There is a lot that makes Allie so special, and also the perfect fit for the role of Matilda. I sat down with her to learn more about the girl behind the role.
Name/Age: Allie Joseph, age 11
Who are you off stage in everyday life?
Off stage, I do really like to read, but I don’t have super bad parents like Matilda does! Since I’m homeschooled, my mom is my “headmistress” and she’s (mostly!) not like Miss Trunchbull! In the show, I stick up for the character played by my brother, Max, when he’s being bullied by Miss Trunchbull, but in real life, I do like to play pranks on him! However, I would also defend anyone I saw being bullied!
What do you like to do for fun?
I play softball for the Morrison Sharks travel softball team, and I enjoy art, especially calligraphy and hand-lettering. I also love making slime and playing with and trading squishies with my friends!
What inspired you to audition for the role of Matilda?
I love musical theatre, both performing it and watching it! When I went to see the Broadway Touring Company perform Matilda, I left the theatre and told my mom that playing Matilda was my dream role! When I heard that Children’s Theatre of Charlotte was going to open the season with Matilda, I started preparing for the auditions right away!
Have you ever been in a play prior to Roald Dahl’s Matilda the Musical?
I sort of grew up at Children’s Theatre of Charlotte because my brothers both took classes there. I started asking to take classes as soon as I was old enough. My first time on stage was as an orphan in Oliver!, which was part of OnStage (the shows that culminate the end of CTC’s School of Theatre Training year). But, I didn’t actually perform in a Mainstage show until I was 9, when I was in the ensemble (and the understudy for the character Gladys) for The Best Christmas Pageant Ever: The Musical. Matilda is my first lead role on the Children’s Theatre Mainstage.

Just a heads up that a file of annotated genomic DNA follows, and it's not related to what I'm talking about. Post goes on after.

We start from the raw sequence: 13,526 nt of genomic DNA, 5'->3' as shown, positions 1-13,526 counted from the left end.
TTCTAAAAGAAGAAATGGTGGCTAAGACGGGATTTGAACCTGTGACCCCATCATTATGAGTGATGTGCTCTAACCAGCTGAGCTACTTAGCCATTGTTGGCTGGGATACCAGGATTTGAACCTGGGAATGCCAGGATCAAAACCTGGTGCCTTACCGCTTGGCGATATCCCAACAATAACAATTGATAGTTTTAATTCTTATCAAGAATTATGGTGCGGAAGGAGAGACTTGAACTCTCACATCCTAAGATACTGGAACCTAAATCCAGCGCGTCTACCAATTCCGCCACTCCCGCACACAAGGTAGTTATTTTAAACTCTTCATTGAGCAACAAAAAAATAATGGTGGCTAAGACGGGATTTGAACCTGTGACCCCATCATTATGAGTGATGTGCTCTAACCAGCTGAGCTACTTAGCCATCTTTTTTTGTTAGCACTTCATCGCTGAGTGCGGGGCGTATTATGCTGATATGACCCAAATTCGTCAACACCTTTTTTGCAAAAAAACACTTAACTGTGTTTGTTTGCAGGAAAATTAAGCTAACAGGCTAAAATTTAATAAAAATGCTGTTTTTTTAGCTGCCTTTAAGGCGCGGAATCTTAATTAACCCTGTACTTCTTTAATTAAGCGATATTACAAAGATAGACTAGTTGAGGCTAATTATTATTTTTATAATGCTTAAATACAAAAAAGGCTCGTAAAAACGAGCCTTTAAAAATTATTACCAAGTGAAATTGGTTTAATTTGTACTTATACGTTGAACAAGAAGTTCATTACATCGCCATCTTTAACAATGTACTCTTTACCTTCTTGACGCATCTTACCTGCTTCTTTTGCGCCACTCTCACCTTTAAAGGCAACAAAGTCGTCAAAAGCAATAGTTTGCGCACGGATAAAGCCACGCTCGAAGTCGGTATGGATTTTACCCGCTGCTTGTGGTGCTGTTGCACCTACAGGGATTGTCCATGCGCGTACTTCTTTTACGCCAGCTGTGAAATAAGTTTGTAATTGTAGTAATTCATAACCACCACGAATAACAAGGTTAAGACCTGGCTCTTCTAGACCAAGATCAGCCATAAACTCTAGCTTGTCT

Do you have any acting advice for others?
I’m only 11 years old, so I’m not sure that I know enough yet to give good advice to other people! I guess I would tell kids that want to act or do musical theatre that they should go see as many shows as they can, and find a great place to take classes, like the School of Theatre Training at CTC. I also take voice lessons, and that has really helped me develop my singing. I think it’s important for kids to take every chance they get to be on stage. I was in the ensemble and was an understudy for many shows before I got my first lead role, and I’m sure I’ll still have plenty of ensemble and understudy roles in the future! And, always look for ways to improve; one time my mom said it was great that I hadn’t gotten any notes (things to improve) after a rehearsal, but I like getting notes, because that’s how I get better.
Here is a little sneak peak:
Children’s Theatre of Charlotte has grown to become one of the top theatre and education organizations for young people in the United States. Nationally recognized for the breadth and strength of its programs, Children’s Theatre of Charlotte provides more than 250,000 experiences for children and families a year with technically imaginative productions and wide-ranging education programs for young people. To learn more, visit ctcharlotte.org or call 704-973-2828.
Children’s Theater of Charlotte
September 28 to October 21 , 2018
McCall Family Theatre
For more information: www.ctccharlotte.org